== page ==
What’s Really Behind Putin’s Vendetta Against Americans?

Shock waves have rattled Washington following reports by The New York Times and The Washington Post that Russian operatives paid bounties to members of the Taliban to kill American soldiers in Afghanistan.

“The Kremlin’s aggressive policy toward the West, as in Soviet times, is really about the need to preserve the power of those within its walls.”

Why would Russian President Vladimir Putin countenance such a thing, or indeed order it? (For the record, the Kremlin and the Taliban have said the stories are untrue.)

Two new books examine Putin’s vendetta against the West, particularly the United States, and search for answers. Of special interest is his time in the Soviet KGB, disbanded almost 30 years ago when the USSR ceased to exist. But a close look at the books, and at the record, suggests that’s misleading. Much more important to Putin and his cronies than the ideological crusade of the KGB is their desire to share in the pillaged wealth of post-Soviet Russia, and their hatred of anyone who would hold them accountable.

Putin’s People: How the KGB Took Back Russia and Then Took on the West by British journalist Catherine Belton sees Russia’s campaign to undermine Western democracy as driven by the goals ingrained in Putin and his former KGB colleagues in Soviet days.

But the fact that Putin worked for the KGB and brought his friends from that agency to the Kremlin in 2000 does not mean that his regime is continuing the KGB’s foreign policy legacy. As veteran Russian analyst Lilia Shevtsova observed in her book Putin’s Russia: “It would be wrong to overstate the KGB component in his (Putin’s) biography and to see it as the root cause of all his subsequent actions…Putin drew security officials into his team not because he wanted to create a regime of siloviki (representatives of the “security” ministries) and hand power over to the successors of the KGB. He chose his team, not on the basis of professional allegiances or ideological or political affiliation, but simply because these were the people he knew.”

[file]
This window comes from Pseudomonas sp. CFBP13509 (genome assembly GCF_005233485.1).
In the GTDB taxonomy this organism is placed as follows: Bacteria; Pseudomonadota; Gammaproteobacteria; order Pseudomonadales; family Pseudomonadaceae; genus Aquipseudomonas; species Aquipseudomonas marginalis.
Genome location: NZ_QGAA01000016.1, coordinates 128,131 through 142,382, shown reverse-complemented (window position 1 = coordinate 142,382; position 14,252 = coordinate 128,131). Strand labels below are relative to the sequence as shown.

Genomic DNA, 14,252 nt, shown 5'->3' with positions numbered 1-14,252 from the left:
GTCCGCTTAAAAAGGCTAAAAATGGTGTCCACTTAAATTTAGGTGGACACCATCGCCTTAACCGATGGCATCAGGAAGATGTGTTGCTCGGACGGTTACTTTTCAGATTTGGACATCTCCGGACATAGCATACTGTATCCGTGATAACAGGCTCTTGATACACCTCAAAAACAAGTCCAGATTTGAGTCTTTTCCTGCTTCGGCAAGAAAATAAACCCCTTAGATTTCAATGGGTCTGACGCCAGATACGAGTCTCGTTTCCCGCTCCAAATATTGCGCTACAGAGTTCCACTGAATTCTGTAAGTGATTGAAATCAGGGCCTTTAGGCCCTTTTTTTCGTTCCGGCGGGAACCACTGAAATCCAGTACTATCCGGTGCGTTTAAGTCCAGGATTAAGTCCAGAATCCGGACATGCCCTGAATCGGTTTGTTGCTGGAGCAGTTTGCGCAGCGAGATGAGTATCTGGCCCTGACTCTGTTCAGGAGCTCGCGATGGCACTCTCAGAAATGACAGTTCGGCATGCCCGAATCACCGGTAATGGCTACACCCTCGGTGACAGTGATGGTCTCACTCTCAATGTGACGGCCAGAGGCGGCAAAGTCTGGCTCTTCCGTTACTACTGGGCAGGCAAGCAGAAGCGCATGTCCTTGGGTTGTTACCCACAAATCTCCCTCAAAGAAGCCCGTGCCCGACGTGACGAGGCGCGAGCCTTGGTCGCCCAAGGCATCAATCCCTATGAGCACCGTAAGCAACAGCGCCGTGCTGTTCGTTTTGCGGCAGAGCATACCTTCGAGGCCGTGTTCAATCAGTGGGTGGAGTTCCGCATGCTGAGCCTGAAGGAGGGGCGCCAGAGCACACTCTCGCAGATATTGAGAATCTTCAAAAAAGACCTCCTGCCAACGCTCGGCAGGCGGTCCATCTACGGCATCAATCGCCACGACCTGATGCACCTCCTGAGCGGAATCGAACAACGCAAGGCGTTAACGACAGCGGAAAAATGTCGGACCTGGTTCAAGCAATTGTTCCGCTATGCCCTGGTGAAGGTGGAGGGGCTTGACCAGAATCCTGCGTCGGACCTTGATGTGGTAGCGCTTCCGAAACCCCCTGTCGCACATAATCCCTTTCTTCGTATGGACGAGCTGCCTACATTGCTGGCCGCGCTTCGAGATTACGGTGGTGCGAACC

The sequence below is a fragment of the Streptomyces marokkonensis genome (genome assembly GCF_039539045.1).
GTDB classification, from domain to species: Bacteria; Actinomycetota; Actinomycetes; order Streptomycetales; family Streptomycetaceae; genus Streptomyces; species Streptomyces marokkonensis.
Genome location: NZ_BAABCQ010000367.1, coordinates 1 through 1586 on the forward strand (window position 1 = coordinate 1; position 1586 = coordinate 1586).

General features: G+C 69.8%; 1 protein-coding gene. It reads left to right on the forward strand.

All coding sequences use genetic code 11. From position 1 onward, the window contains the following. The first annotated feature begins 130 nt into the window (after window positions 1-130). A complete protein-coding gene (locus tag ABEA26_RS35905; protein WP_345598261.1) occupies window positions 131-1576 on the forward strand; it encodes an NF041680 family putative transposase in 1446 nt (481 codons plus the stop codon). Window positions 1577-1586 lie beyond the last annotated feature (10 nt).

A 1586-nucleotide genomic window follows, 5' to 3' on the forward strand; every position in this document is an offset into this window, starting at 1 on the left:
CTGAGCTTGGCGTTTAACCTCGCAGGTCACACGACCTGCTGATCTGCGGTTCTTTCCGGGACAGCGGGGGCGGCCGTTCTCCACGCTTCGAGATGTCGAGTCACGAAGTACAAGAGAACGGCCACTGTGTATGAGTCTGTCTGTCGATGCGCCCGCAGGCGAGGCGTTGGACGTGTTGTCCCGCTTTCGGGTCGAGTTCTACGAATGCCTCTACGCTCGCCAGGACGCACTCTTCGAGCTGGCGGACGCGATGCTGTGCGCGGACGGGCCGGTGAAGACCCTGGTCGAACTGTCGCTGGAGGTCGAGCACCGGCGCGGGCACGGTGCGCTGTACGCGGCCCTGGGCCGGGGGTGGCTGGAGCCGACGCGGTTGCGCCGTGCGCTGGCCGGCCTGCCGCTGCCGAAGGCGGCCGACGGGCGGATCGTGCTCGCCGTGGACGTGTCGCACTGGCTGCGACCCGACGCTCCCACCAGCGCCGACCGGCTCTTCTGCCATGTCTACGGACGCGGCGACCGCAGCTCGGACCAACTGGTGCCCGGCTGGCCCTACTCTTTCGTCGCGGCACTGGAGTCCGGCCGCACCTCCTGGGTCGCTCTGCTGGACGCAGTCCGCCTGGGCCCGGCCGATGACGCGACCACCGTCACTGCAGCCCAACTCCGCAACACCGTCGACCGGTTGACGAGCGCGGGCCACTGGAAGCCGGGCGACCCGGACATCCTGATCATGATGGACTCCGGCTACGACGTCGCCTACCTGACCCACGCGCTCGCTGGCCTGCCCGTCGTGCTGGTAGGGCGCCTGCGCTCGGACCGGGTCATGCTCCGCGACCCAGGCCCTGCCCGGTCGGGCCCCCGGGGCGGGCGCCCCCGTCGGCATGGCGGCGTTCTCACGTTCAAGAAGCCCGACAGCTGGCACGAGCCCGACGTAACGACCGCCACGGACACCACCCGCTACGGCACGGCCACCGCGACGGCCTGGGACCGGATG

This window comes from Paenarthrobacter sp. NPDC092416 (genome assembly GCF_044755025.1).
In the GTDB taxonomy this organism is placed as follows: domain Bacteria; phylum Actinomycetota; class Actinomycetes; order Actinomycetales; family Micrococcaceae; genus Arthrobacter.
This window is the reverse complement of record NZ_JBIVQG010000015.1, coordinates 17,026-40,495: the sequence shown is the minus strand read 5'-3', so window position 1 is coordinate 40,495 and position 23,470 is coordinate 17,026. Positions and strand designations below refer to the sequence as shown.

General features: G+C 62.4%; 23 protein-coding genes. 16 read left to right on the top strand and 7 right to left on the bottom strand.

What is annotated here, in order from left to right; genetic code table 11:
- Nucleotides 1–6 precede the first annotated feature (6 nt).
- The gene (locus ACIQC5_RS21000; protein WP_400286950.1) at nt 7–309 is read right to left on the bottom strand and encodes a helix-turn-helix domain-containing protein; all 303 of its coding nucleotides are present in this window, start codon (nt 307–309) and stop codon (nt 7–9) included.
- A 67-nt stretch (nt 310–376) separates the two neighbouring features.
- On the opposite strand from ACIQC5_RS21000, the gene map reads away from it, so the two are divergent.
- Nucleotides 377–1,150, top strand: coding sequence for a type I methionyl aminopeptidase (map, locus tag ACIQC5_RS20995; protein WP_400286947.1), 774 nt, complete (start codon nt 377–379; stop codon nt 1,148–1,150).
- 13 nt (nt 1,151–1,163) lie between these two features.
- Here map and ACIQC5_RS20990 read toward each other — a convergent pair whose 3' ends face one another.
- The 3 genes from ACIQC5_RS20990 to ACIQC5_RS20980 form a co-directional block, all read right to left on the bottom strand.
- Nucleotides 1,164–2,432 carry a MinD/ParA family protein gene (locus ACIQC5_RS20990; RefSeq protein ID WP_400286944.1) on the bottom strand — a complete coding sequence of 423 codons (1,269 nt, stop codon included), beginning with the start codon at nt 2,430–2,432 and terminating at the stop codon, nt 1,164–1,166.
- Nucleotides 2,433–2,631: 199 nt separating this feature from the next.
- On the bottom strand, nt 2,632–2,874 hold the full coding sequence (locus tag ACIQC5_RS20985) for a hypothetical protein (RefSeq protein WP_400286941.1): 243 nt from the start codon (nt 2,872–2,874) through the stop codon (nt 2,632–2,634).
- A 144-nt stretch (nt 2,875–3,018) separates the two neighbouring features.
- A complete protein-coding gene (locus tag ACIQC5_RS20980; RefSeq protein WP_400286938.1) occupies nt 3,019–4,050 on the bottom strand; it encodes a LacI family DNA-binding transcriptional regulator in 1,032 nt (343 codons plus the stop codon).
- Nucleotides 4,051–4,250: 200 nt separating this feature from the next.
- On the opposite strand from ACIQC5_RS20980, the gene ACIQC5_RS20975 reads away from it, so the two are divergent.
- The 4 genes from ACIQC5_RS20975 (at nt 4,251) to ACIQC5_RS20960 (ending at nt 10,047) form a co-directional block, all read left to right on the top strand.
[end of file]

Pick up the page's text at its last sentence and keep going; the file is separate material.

Most of Putin’s former KGB colleagues, including the head of the National Security Council, Nikolai Patrushev, had worked in the domestic arm of the KGB, fighting dissidents, as Putin did for 10 years. But Putin’s system is based on cronyism, and many of his cronies are oligarchs who helped him get rich and who have no KGB background.

Although hatred of the West is still a strong motivation, the men who call the foreign-policy shots, including Putin, are driven above all by the goal of enriching themselves financially. And they are not being held accountable, as they might be, under the 2016 Global Magnitsky Act that authorizes sanctions of governmental and non-state actors for corruption and human rights abuses.

To be sure, as British journalist Luke Harding shows in his insightful new book, Shadow State: Murder, Mayhem and Russia’s Remaking of the West, many methods used today by Russia’s security services are similar to those employed by the Soviets—disinformation, assassination, the use of kompromat (possibly even against Trump, as Harding suggests) and other so-called active measures. But the old KGB, which combined foreign intelligence with counterintelligence, was tightly controlled by the Communist Party’s Politburo, whose members led austere lifestyles. The $100 million yachts, Swiss ski trips, and Cartier watches that Putin and his “people” covet would have been unthinkable for Brezhnev, Andropov, et al.